Every month ArtsATL spotlights one of the many galleries in metro Atlanta. This column runs the last Monday of every month. Suggestions are welcome. Please email email@example.com. (Catch up on our May visit to TEW Galleries.)
What do you do when you don’t see many galleries representing artists that look like you? If you’re Arnika Dawkins, you open your own photographic fine art spot. Arnika Dawkins Gallery is in a little cottage in Atlanta’s Midwest Cascade neighborhood. For Dawkins, its owner and director, it’s important that people who look like you can see, acquire and live with art. It’s art to pass on to your descendants.
In 2012, Dawkins gave herself permission to pursue her passion and connect collectors to artwork that’s “significant, inspiring and provocative.” Part of her mission is to expose people to the joy of what’s visually or aesthetically moving — work that makes you think about something and have great conversations. Especially significant, she says, is celebrating and supporting artists while they’re living.
Arnika Dawkins Gallery is open only by appointment for now but is definitely in the virtual space with a Covid-19 Relief Effort, in which a percentage of all sales are donated to Feeding America. To lift up a banner of justice in these times, the gallery is showing Juneteenth: Celebrating Freedom (through July 30), with new work by photographer Ervin A. Johnson.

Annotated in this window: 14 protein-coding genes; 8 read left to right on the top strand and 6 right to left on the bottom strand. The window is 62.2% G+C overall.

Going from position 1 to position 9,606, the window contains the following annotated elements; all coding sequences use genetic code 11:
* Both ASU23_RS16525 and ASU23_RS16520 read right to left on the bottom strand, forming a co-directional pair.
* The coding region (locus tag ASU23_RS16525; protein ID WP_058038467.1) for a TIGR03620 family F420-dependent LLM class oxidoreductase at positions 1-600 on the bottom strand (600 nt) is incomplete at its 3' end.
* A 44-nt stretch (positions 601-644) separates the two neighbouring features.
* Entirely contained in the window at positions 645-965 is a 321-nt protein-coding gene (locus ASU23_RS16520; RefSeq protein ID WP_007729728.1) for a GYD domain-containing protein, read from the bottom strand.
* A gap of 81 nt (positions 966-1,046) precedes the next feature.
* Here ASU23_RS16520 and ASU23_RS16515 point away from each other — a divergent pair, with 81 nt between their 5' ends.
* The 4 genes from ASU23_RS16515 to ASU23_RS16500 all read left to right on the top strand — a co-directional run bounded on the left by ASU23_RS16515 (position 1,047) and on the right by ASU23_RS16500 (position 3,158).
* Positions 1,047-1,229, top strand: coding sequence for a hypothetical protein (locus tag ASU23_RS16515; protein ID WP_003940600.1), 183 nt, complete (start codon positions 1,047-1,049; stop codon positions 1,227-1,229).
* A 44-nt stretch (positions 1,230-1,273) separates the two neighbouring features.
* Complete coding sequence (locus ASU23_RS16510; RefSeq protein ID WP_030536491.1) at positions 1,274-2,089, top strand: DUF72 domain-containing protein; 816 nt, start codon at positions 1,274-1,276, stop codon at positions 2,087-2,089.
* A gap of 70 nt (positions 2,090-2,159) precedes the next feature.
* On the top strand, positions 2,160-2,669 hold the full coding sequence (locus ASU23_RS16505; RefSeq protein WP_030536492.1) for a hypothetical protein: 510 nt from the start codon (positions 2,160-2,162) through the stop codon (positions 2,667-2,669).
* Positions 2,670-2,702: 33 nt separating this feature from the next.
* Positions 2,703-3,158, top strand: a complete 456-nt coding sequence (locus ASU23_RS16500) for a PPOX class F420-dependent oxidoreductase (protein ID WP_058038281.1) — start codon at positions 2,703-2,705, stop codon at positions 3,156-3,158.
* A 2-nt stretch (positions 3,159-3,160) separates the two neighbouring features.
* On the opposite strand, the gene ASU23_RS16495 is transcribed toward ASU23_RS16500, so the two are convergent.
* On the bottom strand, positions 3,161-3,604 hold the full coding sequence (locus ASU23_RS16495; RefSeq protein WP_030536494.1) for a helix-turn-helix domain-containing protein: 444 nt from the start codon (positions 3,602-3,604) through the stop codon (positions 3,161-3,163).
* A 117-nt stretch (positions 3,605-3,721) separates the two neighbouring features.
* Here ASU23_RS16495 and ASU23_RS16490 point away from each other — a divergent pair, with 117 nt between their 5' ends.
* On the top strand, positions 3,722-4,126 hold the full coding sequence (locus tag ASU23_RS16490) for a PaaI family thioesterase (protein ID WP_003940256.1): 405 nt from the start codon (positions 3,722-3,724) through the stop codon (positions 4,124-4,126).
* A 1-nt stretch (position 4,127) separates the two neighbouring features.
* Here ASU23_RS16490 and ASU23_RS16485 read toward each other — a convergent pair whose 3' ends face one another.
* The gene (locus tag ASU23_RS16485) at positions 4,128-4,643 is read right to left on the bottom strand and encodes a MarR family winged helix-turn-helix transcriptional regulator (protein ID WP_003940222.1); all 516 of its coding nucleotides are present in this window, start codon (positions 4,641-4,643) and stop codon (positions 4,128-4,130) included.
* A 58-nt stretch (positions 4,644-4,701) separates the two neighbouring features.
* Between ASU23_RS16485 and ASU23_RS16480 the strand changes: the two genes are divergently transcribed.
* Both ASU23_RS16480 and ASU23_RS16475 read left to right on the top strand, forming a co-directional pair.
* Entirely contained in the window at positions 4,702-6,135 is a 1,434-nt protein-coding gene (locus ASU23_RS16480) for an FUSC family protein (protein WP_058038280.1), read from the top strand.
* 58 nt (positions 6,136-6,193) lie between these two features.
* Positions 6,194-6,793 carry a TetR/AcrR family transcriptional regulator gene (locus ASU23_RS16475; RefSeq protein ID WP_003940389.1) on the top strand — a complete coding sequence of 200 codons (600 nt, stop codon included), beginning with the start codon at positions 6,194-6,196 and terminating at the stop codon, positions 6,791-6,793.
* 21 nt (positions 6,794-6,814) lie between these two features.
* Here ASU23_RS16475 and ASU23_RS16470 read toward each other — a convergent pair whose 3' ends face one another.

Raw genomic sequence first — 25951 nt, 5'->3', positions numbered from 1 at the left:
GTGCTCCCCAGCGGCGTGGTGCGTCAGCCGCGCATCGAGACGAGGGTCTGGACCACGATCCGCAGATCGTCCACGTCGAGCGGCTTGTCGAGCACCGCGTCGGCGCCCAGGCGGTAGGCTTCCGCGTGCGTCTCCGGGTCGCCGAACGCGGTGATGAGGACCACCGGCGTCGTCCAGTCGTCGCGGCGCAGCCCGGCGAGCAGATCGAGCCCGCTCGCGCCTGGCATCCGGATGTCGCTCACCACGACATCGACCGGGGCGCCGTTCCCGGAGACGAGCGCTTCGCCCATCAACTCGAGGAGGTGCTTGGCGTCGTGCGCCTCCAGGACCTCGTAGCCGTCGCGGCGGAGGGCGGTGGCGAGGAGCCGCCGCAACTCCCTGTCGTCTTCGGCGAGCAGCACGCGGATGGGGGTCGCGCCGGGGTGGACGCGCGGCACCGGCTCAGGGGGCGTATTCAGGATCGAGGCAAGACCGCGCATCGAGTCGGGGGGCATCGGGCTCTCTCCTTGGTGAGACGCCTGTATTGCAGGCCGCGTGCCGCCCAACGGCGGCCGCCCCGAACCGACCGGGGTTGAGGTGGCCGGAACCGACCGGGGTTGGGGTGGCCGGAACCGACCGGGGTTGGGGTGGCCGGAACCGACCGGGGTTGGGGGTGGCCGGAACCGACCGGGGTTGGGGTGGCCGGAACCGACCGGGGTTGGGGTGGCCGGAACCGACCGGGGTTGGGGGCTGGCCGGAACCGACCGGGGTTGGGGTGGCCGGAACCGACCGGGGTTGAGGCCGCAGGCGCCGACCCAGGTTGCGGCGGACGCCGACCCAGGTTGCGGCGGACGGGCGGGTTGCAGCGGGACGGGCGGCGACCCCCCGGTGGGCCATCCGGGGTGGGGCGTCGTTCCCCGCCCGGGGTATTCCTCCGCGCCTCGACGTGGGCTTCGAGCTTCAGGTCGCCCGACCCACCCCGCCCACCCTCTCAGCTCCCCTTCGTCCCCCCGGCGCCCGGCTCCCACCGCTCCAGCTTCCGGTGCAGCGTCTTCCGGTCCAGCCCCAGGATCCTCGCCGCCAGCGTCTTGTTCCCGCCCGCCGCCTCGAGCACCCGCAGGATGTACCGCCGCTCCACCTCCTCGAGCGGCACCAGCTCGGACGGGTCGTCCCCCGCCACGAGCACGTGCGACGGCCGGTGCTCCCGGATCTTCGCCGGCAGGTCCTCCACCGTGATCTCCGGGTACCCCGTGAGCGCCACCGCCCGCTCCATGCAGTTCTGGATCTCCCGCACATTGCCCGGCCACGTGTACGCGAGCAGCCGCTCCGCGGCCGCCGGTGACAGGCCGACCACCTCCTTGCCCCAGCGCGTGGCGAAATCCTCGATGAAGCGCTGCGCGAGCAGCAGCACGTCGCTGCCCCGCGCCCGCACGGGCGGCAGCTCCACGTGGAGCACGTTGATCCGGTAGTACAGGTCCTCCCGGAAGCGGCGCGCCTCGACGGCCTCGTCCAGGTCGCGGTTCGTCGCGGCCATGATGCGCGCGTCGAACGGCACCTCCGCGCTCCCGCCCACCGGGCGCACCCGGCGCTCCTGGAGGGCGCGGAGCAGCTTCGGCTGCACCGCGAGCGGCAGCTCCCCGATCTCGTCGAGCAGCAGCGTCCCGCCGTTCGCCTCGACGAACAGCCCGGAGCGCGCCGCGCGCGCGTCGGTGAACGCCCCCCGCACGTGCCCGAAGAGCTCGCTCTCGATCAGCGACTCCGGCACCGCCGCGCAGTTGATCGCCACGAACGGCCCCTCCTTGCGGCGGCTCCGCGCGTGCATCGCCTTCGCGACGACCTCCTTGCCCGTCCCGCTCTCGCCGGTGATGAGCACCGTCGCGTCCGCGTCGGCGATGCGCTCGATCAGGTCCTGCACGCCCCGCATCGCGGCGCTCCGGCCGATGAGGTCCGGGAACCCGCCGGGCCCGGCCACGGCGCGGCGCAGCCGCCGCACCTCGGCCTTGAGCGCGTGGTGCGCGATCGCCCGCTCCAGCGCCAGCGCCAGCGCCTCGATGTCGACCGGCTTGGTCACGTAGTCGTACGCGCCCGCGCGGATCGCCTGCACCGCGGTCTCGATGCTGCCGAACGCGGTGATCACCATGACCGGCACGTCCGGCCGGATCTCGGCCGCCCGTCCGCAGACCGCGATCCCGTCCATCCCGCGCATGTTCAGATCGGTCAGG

LOCATION, ETC.: 4600 Cascade Road, 404.333.0312. Schedule appointments via the website or by emailing firstname.lastname@example.org. Follow the gallery’s exhibitions and conversations on Artsy and Instagram.
SPECIALTY: Photographic images by and of African Americans through which viewers can gain something by the act of looking. Group and solo shows of contemporary, conceptual art. The gallery does two to three exhibitions annually. Dawkins also exhibits work in Los Angeles, Miami and Washington, D.C., and does the annual Photography Show in New York, organized by the Association of International Photography Art Dealers. She represents emerging, midcareer and well-known artists there, including Atlanta’s Allen Cooley and New York’s Builder Levy.
MORE ON DAWKINS: She left a Fortune 500 corporate career to earn a master’s degree in digital photography from SCAD. She and her husband, Stephen, have collected art since the late 1980s when they lived in New York. Her gallery power team: Rebecca Morgan, a professional photographer and gallery assistant, and gallery intern Kendra Walker.
ON VIEW: Keris Salmon’s flora cyanotypes created during Covid-19 isolation and titled The Corona Greenhouse Blues (through July 30).
COMING UP: Look for the exhibitions Black Girl Magic and Atlanta on My Mind in late summer or early fall.
MOST MEMORABLE: On Being Black, an invitational exhibition in 2015 with such renowned artists as Albert Chong, Renee Cox and Hank Willis Thomas. The youngest artist was 22 and just out of college. The oldest was 85.
QUOTE: “I think artists are dialed to another level of sensitivity,” Dawkins says. “It’s another way that we communicate. I’m privileged to show artists that have something significant to say with their photography. It’s a visual dialogue.”
In times like these, when we are separated by necessity, ArtsATL is needed more than ever. Please consider a donation so we can continue to highlight Atlanta’s creative community.